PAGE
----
Outlet charging station retrofitted with the guts of a WiFi router

While wandering around the aisles of his local electronics store this Westinghouse USB charging station caught [James'] eye. He sized it up and realized it would make the perfect enclosure for a small WiFi router. And so began his project to turn a TP-Link TL-WR703NĀ into a DIY Pwn Plug.

The basic idea is to include hidden capabilities in an otherwise normal-looking device. For instance, take a look at this ridiculously overpriced power strip that also happens to spy on your activities. It doesn’t sound like [James] has any black hat activities planned, but just wanted an interesting application for the router.

He removed the original circuit board from the charging station to make room for his own internals. He inserted a cellphone charger to power the router, then desoldered the USB ports and RJ-45 connector for the circuit board to be positioned in the openings of the case. He even included a headphone jack that breaks out the serial port. There’s a lot of new stuff packed into there, but all of the original features of the charging station remain intact.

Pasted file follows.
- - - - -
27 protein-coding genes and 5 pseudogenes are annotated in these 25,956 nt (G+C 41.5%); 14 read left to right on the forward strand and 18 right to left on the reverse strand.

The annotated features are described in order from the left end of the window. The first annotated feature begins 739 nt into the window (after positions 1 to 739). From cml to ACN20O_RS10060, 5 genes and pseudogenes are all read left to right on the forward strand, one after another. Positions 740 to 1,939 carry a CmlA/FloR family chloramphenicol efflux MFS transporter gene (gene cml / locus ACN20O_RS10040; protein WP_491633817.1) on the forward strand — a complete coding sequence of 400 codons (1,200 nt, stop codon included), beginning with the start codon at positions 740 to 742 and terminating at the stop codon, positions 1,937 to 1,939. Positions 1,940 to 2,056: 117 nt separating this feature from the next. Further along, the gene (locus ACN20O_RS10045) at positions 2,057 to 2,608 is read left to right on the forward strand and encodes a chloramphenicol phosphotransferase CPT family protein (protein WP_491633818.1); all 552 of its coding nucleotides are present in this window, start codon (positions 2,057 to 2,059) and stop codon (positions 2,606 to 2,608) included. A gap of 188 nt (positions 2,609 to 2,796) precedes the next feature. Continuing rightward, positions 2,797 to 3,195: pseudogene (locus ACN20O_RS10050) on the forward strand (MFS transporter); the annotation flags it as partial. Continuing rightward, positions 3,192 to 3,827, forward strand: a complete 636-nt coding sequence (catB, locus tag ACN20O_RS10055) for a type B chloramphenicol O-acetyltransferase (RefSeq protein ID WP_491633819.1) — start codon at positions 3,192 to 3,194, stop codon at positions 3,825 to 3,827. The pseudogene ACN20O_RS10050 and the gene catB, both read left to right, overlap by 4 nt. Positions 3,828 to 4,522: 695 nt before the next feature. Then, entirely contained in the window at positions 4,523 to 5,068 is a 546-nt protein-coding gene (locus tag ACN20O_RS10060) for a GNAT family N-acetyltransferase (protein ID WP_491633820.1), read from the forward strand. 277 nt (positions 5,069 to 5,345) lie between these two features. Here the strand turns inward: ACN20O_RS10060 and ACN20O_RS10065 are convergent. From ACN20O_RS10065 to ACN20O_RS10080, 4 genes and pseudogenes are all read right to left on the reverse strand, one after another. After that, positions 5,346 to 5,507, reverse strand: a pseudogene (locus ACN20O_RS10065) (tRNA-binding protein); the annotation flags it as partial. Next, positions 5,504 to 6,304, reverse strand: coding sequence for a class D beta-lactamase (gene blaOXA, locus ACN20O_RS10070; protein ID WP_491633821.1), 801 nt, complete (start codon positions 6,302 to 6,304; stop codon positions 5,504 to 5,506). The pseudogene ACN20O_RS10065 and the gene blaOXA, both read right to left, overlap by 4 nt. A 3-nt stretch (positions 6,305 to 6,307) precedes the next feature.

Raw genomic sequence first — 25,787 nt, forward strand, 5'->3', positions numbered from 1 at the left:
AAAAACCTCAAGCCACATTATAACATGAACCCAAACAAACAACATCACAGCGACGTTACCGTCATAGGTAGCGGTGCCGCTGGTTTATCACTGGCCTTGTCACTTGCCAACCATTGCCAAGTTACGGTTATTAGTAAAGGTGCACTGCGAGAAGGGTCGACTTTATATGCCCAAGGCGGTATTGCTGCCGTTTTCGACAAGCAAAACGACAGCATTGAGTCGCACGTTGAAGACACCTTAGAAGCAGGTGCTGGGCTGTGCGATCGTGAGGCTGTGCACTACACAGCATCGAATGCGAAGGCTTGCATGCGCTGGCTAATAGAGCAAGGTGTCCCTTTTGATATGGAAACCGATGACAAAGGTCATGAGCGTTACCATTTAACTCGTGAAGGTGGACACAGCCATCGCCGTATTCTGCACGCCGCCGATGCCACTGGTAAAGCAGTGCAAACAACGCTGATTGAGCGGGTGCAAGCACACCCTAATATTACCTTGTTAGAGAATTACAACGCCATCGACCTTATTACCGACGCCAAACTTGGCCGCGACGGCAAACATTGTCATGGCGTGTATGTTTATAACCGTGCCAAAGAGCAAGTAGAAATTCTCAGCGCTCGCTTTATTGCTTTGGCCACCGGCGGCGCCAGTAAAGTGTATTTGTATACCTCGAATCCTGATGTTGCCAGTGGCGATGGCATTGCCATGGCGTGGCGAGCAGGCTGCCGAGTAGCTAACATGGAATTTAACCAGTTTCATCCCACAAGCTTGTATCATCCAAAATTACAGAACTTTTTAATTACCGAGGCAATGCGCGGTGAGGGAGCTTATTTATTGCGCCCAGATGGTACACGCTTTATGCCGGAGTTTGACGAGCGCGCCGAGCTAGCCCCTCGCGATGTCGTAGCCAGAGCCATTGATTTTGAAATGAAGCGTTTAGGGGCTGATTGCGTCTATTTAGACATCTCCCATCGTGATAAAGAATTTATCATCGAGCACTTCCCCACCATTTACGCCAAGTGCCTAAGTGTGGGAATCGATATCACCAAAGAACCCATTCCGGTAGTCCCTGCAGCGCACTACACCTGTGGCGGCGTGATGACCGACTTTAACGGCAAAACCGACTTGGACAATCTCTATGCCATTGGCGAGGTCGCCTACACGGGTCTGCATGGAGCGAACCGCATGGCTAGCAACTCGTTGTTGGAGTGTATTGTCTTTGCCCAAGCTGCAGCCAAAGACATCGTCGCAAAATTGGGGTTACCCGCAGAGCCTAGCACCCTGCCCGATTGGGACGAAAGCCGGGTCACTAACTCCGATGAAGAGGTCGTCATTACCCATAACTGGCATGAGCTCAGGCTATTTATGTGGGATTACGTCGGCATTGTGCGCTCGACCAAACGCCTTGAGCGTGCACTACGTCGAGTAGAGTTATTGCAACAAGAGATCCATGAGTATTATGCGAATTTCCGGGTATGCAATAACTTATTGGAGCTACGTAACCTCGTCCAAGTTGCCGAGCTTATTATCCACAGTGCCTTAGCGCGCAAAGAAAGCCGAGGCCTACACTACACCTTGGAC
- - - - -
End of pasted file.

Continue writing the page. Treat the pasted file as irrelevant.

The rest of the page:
Software-Defined Radio remotely using a Linux wall wart

Here’s a interesting idea; if the hardware seen above is dropped at a location, you can monitor radio signals remotely via the Internet. [MS3FGX] has been toying with the idea for a little while now. He wanted to use a DVB dongle with a portable Linux solution to offer Software-Defined Radio (SDR) capability without the need to actually be there.

The white box is a PWN Plug, a branded version of the SheevaPlug. The black dongle that plugs into it is a DVB tuner dongle. It’s meant to receive television signals over the radio, but recently the hardware has been used as a simple way to implement SDR. Combine the two (along with the antenna), stir in a network connection, and you’ve got a remote listening post. What can you listen to? Just about anything that’s within the dongle’s bandwidth range. [MS3FGX] mentions walkie-talkie traffic and pager signals, to name just two.

He even wrote an installation script that gets you up and running in no time.